colour spaces is something I’m likely to be thinking about
                  for a while."

[Bilješka] Bilješka

You can set the default interpolation method in the Tool Options Preferences.


After transformation, the image can be bigger. This option will clip the transformed image to the original image size.

You can choose between several ways to clip:


Slika 14.88. Original image for examples

Original image for examples

Original image

Original image for examples

Rotation applied with Adjust

Original image for examples

Rotation applied with Adjust and canvas enlarged to layer size

With Adjust: the layer is enlarged to contain all the rotated layer. The new layer border is visible; the whole layer becomes visible by using the ImageFit Canvas to Layers command.


Slika 14.89. Example for Clip

Example for Clip


With Clip: all what exceeds image limits is deleted.

Crop to result

Slika 14.90. Example for Crop to result

Example for Crop to result

Rotation 45° with Crop to result

Example for Crop to result

The crop limit is marked with red. No transparent area is included.

If this option is selected, the image is cropped so that the transparent area, created by the transform operation in corners, will not be included in the resulting image.

Crop with aspect

Slika 14.91. Example for Crop with aspect

Example for Crop with aspect

Original image

Example for Crop with aspect

Rotation -22°

Example for Crop with aspect

The rotated image

This option works like the one described before, but makes sure, that the aspect ratio is maintained.

Show image preview

If this is marked, which is the default setting, the transformed image will be visible on top of the original image or layer. There will also be a slider with which you may select the preview opacity.

Composited preview

Inspired from https://librearts.org/2020/02/gimp-2-10-18-full-review

Show preview as part of the image composition: when you have multiple layers, each one with its own blending mode and opacity, transforming it means it pops up right above every other layer. So in a complex layers composition you can't align this layer against other layers without much trial and error.

The new Composited Preview option removes this problem in favor of rendering the preview of the transformed layer exactly where it is in the layers stack, exactly with the opacity and blending mode of choice.

Original image: red layer opacity is 50%

Slika 14.92. Composited Preview Example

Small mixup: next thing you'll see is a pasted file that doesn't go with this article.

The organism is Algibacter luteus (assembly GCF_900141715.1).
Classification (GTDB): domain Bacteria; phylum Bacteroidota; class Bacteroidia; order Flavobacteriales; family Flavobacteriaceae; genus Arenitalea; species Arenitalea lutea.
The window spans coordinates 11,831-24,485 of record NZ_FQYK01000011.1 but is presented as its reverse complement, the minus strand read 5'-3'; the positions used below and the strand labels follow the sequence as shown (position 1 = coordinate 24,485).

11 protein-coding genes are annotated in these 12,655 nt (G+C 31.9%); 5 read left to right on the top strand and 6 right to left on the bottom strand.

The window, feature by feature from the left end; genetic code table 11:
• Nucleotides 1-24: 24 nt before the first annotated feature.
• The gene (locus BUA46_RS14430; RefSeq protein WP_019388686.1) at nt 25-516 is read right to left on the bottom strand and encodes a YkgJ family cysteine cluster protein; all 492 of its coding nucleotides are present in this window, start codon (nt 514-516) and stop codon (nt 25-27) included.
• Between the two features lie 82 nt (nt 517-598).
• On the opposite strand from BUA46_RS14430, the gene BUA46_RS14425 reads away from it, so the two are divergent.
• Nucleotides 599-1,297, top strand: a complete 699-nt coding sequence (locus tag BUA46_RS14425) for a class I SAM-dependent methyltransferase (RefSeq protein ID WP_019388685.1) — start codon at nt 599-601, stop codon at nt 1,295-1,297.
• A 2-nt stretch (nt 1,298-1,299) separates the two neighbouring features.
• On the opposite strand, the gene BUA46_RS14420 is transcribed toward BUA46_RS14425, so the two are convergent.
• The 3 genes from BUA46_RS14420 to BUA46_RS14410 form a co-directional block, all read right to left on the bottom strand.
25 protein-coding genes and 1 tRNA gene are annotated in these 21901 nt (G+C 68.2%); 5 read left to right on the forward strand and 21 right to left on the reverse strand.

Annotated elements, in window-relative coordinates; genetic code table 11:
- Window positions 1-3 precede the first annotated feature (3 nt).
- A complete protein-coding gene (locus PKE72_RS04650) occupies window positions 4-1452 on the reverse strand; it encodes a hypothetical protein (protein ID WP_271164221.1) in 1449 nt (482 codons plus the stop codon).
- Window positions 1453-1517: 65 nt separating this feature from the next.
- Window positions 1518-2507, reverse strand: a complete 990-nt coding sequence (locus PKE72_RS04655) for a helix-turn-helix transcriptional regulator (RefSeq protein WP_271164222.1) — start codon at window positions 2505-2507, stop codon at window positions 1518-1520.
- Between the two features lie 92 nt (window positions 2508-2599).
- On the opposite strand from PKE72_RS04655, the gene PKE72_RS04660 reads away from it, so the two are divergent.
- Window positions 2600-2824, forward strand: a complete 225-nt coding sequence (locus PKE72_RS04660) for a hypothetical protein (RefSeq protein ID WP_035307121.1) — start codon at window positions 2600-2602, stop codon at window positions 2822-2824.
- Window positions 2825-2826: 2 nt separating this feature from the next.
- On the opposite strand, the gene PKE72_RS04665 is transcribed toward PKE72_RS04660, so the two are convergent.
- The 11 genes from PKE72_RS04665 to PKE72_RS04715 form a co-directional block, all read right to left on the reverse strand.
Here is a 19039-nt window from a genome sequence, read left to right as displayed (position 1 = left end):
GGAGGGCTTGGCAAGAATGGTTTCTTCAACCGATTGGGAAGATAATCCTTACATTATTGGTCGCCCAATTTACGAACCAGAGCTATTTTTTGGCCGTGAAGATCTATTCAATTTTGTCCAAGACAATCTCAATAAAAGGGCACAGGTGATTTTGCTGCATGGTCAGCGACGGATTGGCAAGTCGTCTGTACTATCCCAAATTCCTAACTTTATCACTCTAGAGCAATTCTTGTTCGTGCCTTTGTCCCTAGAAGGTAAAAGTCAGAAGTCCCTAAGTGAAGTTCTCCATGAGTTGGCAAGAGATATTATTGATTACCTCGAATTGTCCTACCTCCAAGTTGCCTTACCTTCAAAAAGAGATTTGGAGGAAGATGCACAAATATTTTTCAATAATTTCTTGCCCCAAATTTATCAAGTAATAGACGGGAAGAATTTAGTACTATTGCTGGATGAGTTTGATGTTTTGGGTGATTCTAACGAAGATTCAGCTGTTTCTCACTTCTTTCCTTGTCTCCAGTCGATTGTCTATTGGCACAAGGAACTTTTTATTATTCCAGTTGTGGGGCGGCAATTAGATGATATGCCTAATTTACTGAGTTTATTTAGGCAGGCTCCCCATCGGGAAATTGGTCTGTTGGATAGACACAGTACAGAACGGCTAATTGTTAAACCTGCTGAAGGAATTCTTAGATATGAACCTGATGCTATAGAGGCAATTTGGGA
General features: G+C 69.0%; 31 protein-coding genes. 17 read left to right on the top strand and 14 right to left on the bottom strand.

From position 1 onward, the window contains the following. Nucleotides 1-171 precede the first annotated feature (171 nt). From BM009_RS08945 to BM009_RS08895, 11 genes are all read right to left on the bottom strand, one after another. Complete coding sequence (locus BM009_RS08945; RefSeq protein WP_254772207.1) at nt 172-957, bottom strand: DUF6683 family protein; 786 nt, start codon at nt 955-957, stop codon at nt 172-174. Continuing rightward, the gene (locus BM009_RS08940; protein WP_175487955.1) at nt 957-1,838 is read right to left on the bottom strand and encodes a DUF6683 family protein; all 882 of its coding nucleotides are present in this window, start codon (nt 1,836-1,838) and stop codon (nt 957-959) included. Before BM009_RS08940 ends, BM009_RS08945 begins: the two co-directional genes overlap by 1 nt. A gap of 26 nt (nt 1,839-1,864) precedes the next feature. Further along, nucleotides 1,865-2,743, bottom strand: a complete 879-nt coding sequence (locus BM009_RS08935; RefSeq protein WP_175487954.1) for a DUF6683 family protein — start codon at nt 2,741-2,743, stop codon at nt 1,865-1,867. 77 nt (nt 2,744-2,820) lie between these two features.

Composited Preview Example

Composited option unchecked: in preview, red layer is above all other layers.

Composited Preview Example

Composited option checked: in preview, red layer is at its right place, like in layer stack.

Two sub options are available:

  • Preview linked items: display transformation of all linked layers rather than the currently selected one.

    Two layers linked

  • Synchronous preview: this option is experimental. The idea is to render the preview as soon as you change the transform. So instead of waiting for the mouse to stop moving, it renders the result immediately. If GIMP can render everything fast enough, this means a much smoother and more instant feedback.

    But this option also blocks everything until the preview is done rendering. This means, GIMP can become much less responsive, usually when the layer is very large. That's why this is disabled by default.


This is a drop-down list where you select the type of guide lines which suits your transforming. All the guides uses a frame to mark the image's outline in addition to the lines used by the different selections.

No guides

As the name tells you, there are no guides used.

Center lines

Uses one vertical line and one horizontal line crossing each other in the center of the image or layer.

Rule of thirds

Divides the transforming area in nine equal parts by adding two horizontal lines and two vertical lines equally spaced. According to this rule the most interesting parts of the image should be placed at the intersection points.

Rule of fifths

Just as the Rules of thirds but divides the area in five by five parts.

Golden sections

Also called The Golden Ratio. This divides the transforming area in nine parts using a mathematical formula proportioning the parts to each others and to the area to be transformed.

Diagonal lines

Divide the transforming area using diagonally lines.

Number of lines

Puts a rectangular grid with equal numbers of vertically and horizontally lines. The number of lines is set in the slider popping up when this guide is selected.

Line spacing

Puts a rectangular grid on the transforming area using the spacing between the lines set in the slider.

4.1.2. Transforming Paths

If you for some reason want to transform paths, it is possible to do this using the transform tools.

Slika 14.93. Rotating paths

Rotating paths

Paths Dialog

Rotating paths

Option modus: Path

When the path is drawn go to the Paths dialog and click on the first field before the path outline in the dialog window to get the eye icon visible. Then choose the transformation tool and in the upper part of the option dialog click on the path icon to tell the tool to act on the path.

Do the transformation the usual way and confirm it when finished. It could be a good idea to set the Guides to No guides to get the path more recognizable.

When the transformation is finished, choose the path tool and click on the changed path to activate it again for further working on it.